One of my biggest frustrations as CEO of a public company — and one of the principle reasons I started Domo — was how hard it was (ok, impossible) to get all the data I needed when I needed it. In fact, it was usually easier to know what was going on outside the company than it was to really know what was happening on the inside. We were the best in the business at web analytics and I could check my stock price whenever I wanted, but ask me how many employees we had or what our cash balance was and it took two or three days.
Turns out, I wasn’t alone in feeling that our business intelligence was lacking. Not by a long shot. And if you listen to Gartner, it sounds even worse: 70 to 80 percent of business intelligence projects ultimately fail.
Now, that stat obviously falls in the “grain of salt” category. Do 80 percent of BI projects really implode, causing big financial losses and a rash of firings? Probably not.
Surely that failure rate has something to do with high expectations and aggressive timelines. But still, it illustrates an important fact: Whether grounded in reality or not, there is a prevailing perception that traditional BI is broken. Why that is depends on who you ask. But I’d like to suggest three leading reasons why business intelligence is broken, as well as three ways to fix it.
While I’m more of a Jay-Z/Kanye West man myself, I’m going to channel a little Mick Jagger to help me highlight the issues. Nobody sings about wanting more, getting less or riding clouds quite like the Stones.
Problem #1: Can’t get no satisfaction. Unless you’re a data analyst or an Excel geek, you’re probably not getting much satisfaction — or value — from your BI system. The user experience in most business intelligence solutions is lacking, to say the least, relying heavily on tables and text or a patchwork of disconnected charts and graphs. And don’t even get me started on the timeliness of most of that data. Regularly scheduled reports are great for regularly scheduled meetings (which I hate and never do by the way), but like most executives, I don’t have a 9-to-5 schedule. And when the inspiration comes, it comes. If I have a flash of insight and want to see our latest sales numbers at 3 a.m., don’t make me wake up my sales VP to get that information. Which I have done. Just last week.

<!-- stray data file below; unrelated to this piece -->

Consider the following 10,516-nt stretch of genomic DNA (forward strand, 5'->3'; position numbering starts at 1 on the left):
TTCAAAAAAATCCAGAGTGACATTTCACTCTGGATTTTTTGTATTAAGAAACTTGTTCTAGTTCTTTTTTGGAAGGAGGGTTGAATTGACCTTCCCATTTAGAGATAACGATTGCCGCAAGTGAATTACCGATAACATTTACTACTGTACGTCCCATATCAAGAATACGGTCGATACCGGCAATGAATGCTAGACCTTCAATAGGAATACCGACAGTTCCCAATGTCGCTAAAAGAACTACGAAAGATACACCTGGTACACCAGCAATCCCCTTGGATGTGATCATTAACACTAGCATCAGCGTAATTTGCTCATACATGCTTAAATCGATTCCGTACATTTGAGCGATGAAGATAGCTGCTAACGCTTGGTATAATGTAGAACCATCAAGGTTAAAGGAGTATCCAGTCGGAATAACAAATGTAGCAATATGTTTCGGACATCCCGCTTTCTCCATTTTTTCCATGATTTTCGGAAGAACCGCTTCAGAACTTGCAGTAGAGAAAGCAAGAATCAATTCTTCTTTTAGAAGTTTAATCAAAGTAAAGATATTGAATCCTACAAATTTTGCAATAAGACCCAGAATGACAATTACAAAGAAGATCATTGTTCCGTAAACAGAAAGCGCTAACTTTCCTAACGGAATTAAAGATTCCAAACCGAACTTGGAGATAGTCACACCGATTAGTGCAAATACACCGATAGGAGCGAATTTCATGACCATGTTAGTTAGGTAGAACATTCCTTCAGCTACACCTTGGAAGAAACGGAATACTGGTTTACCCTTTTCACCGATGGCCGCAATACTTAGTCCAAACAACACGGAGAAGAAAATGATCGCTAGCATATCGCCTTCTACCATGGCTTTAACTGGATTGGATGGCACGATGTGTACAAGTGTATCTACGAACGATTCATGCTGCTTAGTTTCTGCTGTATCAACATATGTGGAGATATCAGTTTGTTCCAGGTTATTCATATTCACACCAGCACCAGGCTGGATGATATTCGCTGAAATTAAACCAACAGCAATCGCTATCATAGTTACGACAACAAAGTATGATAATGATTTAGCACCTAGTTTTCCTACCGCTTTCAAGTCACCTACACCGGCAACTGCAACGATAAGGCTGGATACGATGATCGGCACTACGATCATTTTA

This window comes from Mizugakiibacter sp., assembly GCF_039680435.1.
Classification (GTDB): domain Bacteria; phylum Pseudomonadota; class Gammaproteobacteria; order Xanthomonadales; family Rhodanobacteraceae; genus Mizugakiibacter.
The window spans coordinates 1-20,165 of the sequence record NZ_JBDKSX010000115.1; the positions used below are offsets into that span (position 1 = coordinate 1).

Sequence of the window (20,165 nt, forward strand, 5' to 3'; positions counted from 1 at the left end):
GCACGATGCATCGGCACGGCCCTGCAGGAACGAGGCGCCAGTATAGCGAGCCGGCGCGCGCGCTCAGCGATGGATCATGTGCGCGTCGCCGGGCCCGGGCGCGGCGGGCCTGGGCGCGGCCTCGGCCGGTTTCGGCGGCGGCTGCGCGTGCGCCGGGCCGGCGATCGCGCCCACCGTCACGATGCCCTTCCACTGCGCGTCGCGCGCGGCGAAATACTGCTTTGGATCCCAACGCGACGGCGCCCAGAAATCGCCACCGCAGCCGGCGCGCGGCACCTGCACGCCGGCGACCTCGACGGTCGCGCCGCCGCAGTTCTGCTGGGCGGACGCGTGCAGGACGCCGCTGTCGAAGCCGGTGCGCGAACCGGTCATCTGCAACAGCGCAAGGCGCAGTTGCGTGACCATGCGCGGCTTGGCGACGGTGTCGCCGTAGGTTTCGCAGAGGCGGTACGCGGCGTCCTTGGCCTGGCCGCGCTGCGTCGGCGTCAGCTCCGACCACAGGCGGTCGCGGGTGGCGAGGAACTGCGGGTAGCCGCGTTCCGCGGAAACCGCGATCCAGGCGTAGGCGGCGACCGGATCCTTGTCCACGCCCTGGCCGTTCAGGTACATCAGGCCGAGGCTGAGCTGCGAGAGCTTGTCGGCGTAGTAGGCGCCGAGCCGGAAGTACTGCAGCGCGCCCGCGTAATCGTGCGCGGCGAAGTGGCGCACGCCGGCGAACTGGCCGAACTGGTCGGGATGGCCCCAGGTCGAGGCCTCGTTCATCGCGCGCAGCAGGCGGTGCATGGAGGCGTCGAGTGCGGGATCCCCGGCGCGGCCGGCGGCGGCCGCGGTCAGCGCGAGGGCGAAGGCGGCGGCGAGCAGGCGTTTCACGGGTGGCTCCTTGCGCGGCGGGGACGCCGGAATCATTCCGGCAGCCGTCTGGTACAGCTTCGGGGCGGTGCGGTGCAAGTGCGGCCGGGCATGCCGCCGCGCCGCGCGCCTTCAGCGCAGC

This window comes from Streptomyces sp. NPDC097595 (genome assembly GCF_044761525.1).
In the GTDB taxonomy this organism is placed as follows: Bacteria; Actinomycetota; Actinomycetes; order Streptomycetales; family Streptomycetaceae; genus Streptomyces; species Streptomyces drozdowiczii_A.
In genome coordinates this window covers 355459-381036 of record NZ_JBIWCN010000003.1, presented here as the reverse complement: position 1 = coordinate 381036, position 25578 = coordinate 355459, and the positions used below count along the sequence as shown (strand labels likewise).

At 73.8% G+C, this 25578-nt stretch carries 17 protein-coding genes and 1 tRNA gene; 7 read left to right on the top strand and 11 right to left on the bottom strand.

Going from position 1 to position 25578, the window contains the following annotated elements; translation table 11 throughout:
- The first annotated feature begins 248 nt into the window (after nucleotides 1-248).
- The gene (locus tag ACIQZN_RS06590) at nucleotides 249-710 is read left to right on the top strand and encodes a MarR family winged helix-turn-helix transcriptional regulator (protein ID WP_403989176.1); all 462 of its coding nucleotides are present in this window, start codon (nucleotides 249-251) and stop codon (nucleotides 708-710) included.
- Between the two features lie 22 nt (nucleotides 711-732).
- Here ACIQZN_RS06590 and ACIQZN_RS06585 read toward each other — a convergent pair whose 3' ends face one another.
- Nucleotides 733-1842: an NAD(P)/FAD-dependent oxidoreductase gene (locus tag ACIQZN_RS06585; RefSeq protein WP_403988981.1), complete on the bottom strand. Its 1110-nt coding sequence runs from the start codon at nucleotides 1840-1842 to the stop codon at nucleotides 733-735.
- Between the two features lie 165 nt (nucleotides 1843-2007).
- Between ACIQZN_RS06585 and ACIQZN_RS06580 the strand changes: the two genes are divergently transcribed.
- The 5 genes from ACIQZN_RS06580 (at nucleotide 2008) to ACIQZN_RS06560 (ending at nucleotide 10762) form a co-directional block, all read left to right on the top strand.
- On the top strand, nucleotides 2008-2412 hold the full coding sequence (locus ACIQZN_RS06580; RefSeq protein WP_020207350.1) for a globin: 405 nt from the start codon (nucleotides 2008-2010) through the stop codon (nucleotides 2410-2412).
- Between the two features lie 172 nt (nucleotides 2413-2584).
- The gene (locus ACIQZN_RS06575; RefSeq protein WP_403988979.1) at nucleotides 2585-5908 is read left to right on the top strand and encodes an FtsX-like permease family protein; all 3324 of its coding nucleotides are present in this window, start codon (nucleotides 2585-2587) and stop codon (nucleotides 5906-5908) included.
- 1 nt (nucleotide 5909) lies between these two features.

The Fix: Make the experience more engaging. Think of it this way: the data doesn’t matter. What matters is what you do with the data. This means putting intuitive, timely, self-service tools and dashboards in the hands of business leaders. It’s time for BI implementations to stop relying on dull, uninspired pivot tables and start presenting data in compelling visuals that are easy to understand, delivered in real time and loaded with insight.
Problem #2: You can’t always get what you want. Too many organizations define BI success according to the amount of information they can stuff into one data warehouse. But the reality is that no company will ever get 100 percent of relevant data in a single box. In fact, an executive at one Fortune 50 company, with whom I was recently talking, said his company was more advanced than anyone in business intelligence, and they had practically every BI system available. Yet despite all that investment, only 85 percent of the data they wanted was housed within their data warehouse. The single box model just doesn’t work. Business moves too quickly and markets change too often to capture it all.
The Fix: Aggregate, don’t migrate. Given: there will always be critical data that doesn’t make it into the central warehouse. Rather than force the migration of data into a single bottomless pit, it’s time for companies to embrace solutions that can seamlessly provide a window into various information sources, without actually moving or copying the data.
Problem #3: Get off of your cloud. Or I should say, find a better cloud. Cloud-based business intelligence is loaded with promise and has the potential to deliver lower-cost solutions that are more accessible, especially for business users. But in almost every case, today’s cloud solutions want to force customers into their own flavor of vanilla. It’s kind of like waiting in the lunch line. You start to get a little excited when you think about all the choices and what you might pick. But when you get to the front of the line, the lunch lady just hands you a tray of whatever she decides you’re going to get. That’s the current state of cloud BI. It’s like “Here are the five apps we work with and the three dashboards you can choose from. And no, you can’t have Jell-O.” Not good enough.
The Fix: Expect more from the cloud. I ran one of the world’s largest cloud companies for 14 years. Suffice it to say, I know a little bit about what can and can’t be done. And there’s no reason cloud-based business intelligence solutions can’t deliver the kind of experience, flexibility and value that CEOs and other executives and managers expect. I think InfoWord said it well: “The use of BI in the cloud is a game-changer. Through the use of cloud computing, BI is finally affordable and available.” But…you have to expect more, know what you want, and most of all, choose wisely.
Can I get an “Amen?”
(…and if you actually just said the word “amen” out loud, then you might want to talk with my team over at Domo. There’s a good chance they can help.)